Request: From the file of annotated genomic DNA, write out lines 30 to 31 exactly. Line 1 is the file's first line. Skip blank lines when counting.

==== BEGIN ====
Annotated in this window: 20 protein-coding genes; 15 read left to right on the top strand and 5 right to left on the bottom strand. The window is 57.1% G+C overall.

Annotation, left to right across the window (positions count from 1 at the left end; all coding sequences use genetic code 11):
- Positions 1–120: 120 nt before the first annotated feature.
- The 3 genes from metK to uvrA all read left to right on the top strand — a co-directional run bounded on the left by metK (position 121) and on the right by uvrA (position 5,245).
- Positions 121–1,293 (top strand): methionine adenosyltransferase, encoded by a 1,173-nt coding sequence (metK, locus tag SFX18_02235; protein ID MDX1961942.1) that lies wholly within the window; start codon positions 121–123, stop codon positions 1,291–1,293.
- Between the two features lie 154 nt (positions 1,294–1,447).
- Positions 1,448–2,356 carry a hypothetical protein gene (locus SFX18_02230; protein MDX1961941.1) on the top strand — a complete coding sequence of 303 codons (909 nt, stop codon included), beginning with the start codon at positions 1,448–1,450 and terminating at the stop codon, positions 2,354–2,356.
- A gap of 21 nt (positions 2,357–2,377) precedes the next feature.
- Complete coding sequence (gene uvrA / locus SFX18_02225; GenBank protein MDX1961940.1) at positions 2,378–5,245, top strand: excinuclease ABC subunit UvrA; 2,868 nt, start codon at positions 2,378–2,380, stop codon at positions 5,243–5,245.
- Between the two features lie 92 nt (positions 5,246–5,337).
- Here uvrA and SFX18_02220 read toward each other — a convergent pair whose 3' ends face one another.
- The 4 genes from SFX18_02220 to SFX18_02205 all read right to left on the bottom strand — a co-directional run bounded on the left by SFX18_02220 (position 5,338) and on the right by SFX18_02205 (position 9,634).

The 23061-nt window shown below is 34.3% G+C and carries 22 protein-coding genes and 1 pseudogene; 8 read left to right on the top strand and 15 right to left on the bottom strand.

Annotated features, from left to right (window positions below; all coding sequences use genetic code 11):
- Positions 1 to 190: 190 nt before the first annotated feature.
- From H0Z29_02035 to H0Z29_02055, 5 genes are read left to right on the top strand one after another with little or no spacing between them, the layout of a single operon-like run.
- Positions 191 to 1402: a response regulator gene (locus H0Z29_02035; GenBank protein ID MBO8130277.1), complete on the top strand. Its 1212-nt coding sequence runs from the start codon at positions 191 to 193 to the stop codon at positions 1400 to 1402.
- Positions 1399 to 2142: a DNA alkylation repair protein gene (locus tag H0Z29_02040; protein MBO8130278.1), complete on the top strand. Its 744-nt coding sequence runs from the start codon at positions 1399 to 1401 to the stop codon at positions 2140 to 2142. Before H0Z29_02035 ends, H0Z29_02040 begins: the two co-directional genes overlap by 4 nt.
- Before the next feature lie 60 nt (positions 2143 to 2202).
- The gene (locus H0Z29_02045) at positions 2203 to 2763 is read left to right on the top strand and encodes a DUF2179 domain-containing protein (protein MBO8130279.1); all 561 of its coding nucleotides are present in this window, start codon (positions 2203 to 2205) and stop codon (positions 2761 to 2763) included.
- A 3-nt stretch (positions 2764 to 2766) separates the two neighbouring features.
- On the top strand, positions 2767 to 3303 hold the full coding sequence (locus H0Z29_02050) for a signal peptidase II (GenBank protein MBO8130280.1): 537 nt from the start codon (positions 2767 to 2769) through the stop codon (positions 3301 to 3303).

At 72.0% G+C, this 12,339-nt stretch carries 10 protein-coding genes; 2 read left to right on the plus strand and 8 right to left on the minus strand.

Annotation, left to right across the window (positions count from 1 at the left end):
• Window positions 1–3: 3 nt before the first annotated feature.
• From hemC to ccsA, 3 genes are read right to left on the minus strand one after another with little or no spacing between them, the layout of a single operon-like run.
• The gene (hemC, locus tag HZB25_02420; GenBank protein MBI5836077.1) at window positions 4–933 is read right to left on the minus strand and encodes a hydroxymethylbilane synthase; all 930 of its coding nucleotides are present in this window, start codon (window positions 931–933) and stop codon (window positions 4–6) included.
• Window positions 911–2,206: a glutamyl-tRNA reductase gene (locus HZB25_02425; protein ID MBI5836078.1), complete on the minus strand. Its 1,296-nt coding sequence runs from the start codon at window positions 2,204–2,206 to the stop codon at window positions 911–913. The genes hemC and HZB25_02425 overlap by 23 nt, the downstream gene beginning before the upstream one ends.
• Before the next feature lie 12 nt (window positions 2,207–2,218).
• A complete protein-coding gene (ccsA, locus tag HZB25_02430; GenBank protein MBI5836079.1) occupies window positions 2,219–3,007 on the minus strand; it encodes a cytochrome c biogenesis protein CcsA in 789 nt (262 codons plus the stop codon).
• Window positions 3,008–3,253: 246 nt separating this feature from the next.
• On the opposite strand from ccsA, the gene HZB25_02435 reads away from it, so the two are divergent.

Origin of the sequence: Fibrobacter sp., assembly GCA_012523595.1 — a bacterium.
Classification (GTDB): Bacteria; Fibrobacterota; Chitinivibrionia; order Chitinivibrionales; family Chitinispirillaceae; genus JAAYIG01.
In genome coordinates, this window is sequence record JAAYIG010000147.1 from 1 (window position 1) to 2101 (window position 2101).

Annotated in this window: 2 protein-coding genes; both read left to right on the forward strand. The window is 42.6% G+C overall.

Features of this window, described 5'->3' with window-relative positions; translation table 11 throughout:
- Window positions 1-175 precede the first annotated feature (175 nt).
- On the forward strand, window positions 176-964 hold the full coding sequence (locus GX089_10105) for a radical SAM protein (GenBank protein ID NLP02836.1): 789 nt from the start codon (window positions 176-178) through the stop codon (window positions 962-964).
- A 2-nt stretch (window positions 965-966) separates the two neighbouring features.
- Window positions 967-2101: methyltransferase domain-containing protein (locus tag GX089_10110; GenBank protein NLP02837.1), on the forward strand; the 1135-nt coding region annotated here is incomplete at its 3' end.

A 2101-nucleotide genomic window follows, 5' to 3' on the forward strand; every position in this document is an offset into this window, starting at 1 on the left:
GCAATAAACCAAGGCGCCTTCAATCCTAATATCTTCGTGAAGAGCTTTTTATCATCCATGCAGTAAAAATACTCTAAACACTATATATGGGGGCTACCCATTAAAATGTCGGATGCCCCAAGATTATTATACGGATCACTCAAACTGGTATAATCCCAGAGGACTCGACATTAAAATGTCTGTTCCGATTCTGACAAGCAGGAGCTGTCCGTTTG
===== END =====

• A complete protein-coding gene (ccsA, locus tag HZB25_02430; GenBank protein MBI5836079.1) occupies window positions 2,219–3,007 on the minus strand; it encodes a cytochrome c biogenesis protein CcsA in 789 nt (262 codons plus the stop codon).
• Window positions 3,008–3,253: 246 nt separating this feature from the next.